In today's Daily Journal, reporter Itir Yakar reports that "Ruling Benefits Discovery in Class Actions" (subscription). And at the blog Wage Law, Michael Walsh heralds "A Resounding Victory For Plaintiffs in Pioneer Electronics."
UPDATE: In this morning's San Francisco Chronicle, Bob Egelko reports that "Class-action suits get access to files." And the blog Cal Biz Lit reports that "California Supreme Court Rules on Fishing for Plaintiffs in Class Actions."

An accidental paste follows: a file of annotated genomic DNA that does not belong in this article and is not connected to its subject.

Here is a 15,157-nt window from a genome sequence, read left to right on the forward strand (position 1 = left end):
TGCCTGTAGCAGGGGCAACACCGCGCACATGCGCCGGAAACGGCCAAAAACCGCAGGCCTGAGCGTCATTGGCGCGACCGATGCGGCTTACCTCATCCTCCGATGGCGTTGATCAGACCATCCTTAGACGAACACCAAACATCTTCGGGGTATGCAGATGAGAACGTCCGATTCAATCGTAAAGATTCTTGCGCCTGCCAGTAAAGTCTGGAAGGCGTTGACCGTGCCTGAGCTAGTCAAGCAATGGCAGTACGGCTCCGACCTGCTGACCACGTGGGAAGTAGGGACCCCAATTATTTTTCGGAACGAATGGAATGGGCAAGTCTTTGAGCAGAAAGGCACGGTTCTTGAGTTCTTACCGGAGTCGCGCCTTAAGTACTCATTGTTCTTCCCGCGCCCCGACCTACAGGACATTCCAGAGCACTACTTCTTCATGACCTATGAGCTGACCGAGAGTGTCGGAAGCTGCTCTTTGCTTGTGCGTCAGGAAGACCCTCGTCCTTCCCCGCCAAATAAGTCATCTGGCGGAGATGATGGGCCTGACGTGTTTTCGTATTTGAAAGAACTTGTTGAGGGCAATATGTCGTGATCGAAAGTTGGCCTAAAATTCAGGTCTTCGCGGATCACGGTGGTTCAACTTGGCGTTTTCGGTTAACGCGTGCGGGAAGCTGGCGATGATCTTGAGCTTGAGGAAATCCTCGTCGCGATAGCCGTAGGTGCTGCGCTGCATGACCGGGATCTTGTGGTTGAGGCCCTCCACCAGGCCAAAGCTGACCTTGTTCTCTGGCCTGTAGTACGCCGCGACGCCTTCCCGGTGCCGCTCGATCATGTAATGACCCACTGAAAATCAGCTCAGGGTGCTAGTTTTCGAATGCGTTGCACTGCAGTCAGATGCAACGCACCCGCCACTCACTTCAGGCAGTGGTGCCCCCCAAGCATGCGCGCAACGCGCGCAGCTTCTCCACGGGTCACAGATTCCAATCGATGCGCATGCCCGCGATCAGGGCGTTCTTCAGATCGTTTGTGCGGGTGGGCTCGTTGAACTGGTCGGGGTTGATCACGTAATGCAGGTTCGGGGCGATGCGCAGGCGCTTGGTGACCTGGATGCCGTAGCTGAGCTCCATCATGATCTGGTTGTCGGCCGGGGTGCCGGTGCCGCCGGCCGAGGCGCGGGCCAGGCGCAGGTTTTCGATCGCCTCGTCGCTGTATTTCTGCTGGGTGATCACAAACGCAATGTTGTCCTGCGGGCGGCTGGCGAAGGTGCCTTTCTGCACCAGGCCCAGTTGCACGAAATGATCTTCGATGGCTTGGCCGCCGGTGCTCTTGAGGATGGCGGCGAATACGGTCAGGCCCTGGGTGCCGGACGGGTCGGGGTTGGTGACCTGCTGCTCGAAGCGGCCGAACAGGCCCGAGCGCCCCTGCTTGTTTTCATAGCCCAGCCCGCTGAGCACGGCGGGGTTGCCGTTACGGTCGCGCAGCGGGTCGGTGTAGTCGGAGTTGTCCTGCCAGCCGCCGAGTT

I wouldn't call it "fishing." Remember, in Pioneer, an injured class representative had already filed suit. The purpose of the discovery requests was to gain information about potential witnesses who had also experienced problems with the allegedly defective product and to gather evidence to support class certification. A secondary purpose would be to identify possible substitute class representatives in case the original one became disqualified for any reason. Class counsel owe a fiduciary duty to the class as a whole, and one way to fulfill that duty is to ensure that if the original class representative can no longer proceed, others are waiting in the wings so that the action as a whole is not scuttled. Cf. Shapell Industries, Inc. v. Superior Court, 132 Cal.App.4th 1101 (2005) (discussed here).